By Periklis Deligiannis
Dragonhead on the prow of a Viking longship.
The historical districts of Scandinavia. The following probable tribal districts are noted among others: Uppland (political center of the Svears) including Vendel site, Ostergotland, Vastergotland, Smaland (small territories of other Gott/Gotar tribes), Gotland Isle (land of the Vagoth or Gutar), Oland isle (land of the Vagoth?), Hordaland (land of the Aerothi?), Ringerike (land of the Ragnaricii), Rogaland (land of the Rugii), Vestfold and Viken (main lands of the Raumarike/Raumaricii), Bohuslan (land of the Wulfings?), Halland (land of the Hallin), Blekinge (land of the Bergio?), Skane and Sjaelland (core territories of the Danes), Angel (cradle of the Angles), Jylland (land of the Jutes), Rugen island (probably colonised by the Rugii), Nordfrisien (North Frisia).
The Vendel Culture period of the history of eastern and southern Scandinavia (including Jutland and the Danish isles) is the era before the classic Viking Age. The Viking Age lasted from AD 793 to the early 11th century, while the Vendel Era lasted from the mid-6th century AD to the end of the 8th century and is characterized by princely burials of warlords and warriors with impressive weapons. The later historical period and the homonym cultural conglomerate (Vendel Culture) took their name from the site Vendel at the historical district Uppland in eastern Sweden, north of Old Uppsala, the ancient centre of the Svear kings. The most characteristic cemeteries were found there. It seems that Uppland – where later the important cities of the Viking age Uppsala and Sigtuna were developed – was very important politically during the Vendel period. The area was rather the political center of the tribe of the Svears (Latin: Suiri and Suirones and according to Jordanes: Suehans, Nordic: Svear, Anglo-Saxon: Sweonas, modern Swedes) who expanded to it earlier coming from Svealand, their core territory in the south. Uppland means the upper land, the land in the north.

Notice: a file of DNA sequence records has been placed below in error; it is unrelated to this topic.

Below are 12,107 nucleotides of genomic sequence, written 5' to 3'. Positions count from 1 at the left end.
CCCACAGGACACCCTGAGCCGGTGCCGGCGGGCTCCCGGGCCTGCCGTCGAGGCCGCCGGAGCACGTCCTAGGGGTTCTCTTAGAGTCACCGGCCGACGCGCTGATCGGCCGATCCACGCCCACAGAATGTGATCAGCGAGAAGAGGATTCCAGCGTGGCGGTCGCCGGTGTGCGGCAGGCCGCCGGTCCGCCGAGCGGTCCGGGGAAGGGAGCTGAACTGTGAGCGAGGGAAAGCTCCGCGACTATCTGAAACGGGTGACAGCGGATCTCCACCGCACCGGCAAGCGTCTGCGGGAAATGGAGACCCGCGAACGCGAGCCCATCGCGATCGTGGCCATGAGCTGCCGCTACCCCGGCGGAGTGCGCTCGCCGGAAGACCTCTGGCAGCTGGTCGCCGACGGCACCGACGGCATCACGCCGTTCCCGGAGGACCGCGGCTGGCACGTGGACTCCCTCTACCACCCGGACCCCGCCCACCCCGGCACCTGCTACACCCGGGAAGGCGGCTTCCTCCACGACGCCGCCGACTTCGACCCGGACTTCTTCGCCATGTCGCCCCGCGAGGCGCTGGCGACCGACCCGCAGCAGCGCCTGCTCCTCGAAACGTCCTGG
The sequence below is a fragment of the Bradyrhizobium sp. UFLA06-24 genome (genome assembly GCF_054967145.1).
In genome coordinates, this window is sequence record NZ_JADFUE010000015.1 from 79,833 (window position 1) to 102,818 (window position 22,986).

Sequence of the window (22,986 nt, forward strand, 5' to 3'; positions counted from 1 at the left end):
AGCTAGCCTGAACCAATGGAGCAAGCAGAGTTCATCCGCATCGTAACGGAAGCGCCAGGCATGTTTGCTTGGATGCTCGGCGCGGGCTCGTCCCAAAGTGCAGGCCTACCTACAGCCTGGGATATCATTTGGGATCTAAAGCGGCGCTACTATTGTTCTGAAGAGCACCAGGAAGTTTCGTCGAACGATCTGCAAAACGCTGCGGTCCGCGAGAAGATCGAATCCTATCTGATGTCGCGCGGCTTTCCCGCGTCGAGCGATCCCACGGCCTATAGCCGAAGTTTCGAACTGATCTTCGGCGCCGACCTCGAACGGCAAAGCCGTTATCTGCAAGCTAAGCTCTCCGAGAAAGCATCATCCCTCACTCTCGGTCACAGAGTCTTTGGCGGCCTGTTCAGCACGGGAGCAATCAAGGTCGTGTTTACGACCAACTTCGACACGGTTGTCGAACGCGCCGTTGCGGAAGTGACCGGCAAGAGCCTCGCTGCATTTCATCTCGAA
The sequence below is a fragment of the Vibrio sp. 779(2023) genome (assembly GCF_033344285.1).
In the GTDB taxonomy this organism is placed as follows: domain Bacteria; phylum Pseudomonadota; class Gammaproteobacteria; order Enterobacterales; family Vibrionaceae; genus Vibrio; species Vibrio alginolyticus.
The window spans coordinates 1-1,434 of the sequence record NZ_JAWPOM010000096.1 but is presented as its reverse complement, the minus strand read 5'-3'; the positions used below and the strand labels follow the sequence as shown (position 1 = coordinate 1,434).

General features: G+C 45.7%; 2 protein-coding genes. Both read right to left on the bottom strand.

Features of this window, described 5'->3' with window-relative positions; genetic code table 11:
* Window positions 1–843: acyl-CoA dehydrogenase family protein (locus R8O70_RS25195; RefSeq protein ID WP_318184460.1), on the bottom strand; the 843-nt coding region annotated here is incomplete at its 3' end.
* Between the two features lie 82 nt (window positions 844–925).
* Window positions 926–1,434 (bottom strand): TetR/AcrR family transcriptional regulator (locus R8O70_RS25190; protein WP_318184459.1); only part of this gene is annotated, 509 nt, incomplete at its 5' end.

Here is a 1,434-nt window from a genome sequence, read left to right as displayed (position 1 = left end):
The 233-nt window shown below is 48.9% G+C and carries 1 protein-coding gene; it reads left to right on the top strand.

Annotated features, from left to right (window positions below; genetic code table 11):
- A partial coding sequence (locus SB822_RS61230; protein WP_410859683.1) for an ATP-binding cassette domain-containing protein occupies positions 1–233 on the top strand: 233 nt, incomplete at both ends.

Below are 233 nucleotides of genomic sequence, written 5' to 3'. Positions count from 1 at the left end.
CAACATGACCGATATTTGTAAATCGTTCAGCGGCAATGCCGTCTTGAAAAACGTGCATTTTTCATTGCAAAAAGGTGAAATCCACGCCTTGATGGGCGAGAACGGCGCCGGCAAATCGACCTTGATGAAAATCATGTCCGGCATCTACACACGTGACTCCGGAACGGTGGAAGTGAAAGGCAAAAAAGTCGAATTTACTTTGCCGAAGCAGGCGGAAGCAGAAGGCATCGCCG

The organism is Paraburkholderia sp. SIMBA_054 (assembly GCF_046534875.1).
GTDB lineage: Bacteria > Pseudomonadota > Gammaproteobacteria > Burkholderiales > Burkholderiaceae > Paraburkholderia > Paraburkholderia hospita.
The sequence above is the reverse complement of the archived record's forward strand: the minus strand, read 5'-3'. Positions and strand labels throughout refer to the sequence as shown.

The influence of the Vendel culture does not seem to have been strong in western Scandinavia, i.e. modern Norway. Iceland and the Faeroe Isles were not yet inhabited by Scandinavians (Finland is not a Scandinavian country as it sometimes is considered to be).
The later known Nordic kingdoms or ‘nations’ had not yet been developed during the Vendel age. Scandinavia was inhabited by numerous North Germanic tribes and clans who were almost in constant war with each other. Even the sub-tribes and clans of the larger tribes were politically independent from each other, constantly fighting one another. It seems that at times powerful warlords appeared establishing ephemeral principalities or kingdoms. This is the time and the societies described in the Anglo-Saxon epic poem Beowulf, an epic possibly of Jute or Gotar origins.
According to the literary sources and the chronicles (Jordanes, Beowulf epic and others) in this period the largest tribes of eastern and southern Scandinavia were the Svears (Suiri, Suehans, the Swedes), the Gotar (Geats, Gott) and their probable branches – the Gauthigoth, Ostrogothae, Vagoth, Gutar and Theustes – the Jutes (maybe a tribal offshoot of the Gotar/Geats), the Heruli (the major part of the tribe played an important role in the Age of Migrations in the continent), the Screrefennae (the Finns being probably the sole non-Germanic people in the region), the Bergio, the Fervir, the Wulfingas clan, the Hallin, the Danes, the North Frisians, and in modern western Schleswig-Holstein the metropolitan Saxons (the core tribe of the later Saxon confederacy). Western Scandinavia (modern Norway) was inhabited by even smaller tribes and clans, such as the Ragnaricii, the Raumaricii, the Otingis, the Rugii (possibly the core tribe of the continental Rugii allies of the Ostrogoths who settled in Pannonia and Italy), the Adogit, the Aerothi and others.